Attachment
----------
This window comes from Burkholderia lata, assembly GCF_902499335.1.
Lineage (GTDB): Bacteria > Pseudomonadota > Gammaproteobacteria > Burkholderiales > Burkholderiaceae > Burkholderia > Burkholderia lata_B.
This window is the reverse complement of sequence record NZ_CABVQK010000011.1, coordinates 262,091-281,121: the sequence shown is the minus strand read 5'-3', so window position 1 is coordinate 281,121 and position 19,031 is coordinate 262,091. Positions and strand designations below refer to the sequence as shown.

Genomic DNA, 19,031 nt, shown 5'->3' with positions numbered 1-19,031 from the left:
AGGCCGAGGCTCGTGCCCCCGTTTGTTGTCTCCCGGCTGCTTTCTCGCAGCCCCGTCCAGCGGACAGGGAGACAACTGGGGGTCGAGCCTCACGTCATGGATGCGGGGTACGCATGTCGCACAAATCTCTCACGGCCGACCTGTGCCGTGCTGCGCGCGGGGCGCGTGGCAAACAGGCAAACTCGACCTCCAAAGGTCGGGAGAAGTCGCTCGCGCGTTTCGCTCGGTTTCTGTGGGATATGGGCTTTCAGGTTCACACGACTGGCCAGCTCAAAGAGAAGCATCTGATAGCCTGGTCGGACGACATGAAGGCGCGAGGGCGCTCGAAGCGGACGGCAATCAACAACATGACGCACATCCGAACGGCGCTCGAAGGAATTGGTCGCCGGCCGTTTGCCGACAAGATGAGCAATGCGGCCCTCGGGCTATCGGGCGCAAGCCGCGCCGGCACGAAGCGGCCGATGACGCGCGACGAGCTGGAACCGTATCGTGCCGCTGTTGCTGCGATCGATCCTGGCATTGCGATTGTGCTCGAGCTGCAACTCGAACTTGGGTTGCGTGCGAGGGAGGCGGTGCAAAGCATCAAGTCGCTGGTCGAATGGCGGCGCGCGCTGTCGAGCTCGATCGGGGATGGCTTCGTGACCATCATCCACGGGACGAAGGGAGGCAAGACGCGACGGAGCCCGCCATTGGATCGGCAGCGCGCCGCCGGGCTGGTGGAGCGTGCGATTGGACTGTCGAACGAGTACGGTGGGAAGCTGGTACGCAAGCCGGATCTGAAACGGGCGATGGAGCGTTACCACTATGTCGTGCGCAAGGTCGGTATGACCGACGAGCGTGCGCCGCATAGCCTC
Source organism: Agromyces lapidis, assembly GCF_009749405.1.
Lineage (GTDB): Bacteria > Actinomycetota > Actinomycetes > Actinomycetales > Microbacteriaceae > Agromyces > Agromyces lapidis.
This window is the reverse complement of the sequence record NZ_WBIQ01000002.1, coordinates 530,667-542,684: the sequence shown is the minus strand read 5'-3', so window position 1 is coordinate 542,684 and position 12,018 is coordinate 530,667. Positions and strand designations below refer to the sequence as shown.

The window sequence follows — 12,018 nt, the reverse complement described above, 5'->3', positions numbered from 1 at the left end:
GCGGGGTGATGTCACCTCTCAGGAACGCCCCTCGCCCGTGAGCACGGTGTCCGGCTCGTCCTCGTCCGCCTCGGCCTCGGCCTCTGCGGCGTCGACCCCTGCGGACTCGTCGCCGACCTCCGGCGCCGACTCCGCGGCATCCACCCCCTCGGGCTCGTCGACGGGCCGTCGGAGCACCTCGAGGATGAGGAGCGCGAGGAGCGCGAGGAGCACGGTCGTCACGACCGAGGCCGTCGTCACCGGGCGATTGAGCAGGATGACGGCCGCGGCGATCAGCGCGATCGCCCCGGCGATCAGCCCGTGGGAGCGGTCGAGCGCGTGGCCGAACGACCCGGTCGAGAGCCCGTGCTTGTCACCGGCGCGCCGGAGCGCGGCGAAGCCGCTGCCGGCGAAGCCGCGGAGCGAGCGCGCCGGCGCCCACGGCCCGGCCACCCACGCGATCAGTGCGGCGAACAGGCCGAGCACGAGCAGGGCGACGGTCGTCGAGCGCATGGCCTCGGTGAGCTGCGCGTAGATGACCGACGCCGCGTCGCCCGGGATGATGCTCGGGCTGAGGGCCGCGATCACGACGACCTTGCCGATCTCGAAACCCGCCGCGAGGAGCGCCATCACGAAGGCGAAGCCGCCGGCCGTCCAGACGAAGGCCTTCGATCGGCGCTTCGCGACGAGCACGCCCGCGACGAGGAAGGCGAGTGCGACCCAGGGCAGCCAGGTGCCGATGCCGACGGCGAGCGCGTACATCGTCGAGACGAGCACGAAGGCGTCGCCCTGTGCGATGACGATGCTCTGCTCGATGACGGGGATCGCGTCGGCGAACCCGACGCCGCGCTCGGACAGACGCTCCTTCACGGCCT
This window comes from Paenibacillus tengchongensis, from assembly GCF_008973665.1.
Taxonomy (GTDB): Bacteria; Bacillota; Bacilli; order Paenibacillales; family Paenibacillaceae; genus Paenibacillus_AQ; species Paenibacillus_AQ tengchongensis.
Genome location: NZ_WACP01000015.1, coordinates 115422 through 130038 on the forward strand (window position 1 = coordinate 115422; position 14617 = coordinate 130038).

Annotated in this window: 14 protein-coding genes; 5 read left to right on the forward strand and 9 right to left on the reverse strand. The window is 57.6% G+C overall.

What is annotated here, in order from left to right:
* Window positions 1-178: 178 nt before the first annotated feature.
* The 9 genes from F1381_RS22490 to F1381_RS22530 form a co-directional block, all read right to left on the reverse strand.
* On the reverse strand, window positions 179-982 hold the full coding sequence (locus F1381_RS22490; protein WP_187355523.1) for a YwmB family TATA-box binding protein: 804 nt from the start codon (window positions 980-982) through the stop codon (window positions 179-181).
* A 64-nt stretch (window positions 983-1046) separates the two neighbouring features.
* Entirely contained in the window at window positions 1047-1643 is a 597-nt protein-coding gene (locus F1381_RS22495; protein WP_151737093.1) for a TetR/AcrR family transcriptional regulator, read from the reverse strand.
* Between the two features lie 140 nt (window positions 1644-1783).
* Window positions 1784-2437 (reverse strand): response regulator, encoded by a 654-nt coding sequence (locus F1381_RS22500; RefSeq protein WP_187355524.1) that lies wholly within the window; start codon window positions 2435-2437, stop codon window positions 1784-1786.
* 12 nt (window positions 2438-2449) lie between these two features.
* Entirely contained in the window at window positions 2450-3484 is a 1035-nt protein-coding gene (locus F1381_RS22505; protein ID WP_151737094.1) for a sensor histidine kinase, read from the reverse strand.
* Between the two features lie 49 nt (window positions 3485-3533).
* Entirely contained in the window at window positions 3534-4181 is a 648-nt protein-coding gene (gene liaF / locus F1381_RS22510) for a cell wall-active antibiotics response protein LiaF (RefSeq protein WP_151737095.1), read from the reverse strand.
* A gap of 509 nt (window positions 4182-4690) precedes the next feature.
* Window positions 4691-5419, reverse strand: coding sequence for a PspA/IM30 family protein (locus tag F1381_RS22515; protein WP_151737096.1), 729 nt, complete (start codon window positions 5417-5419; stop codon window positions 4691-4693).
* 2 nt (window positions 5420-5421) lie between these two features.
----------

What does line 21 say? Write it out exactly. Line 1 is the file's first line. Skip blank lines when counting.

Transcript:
* Between the two features lie 140 nt (window positions 1644-1783).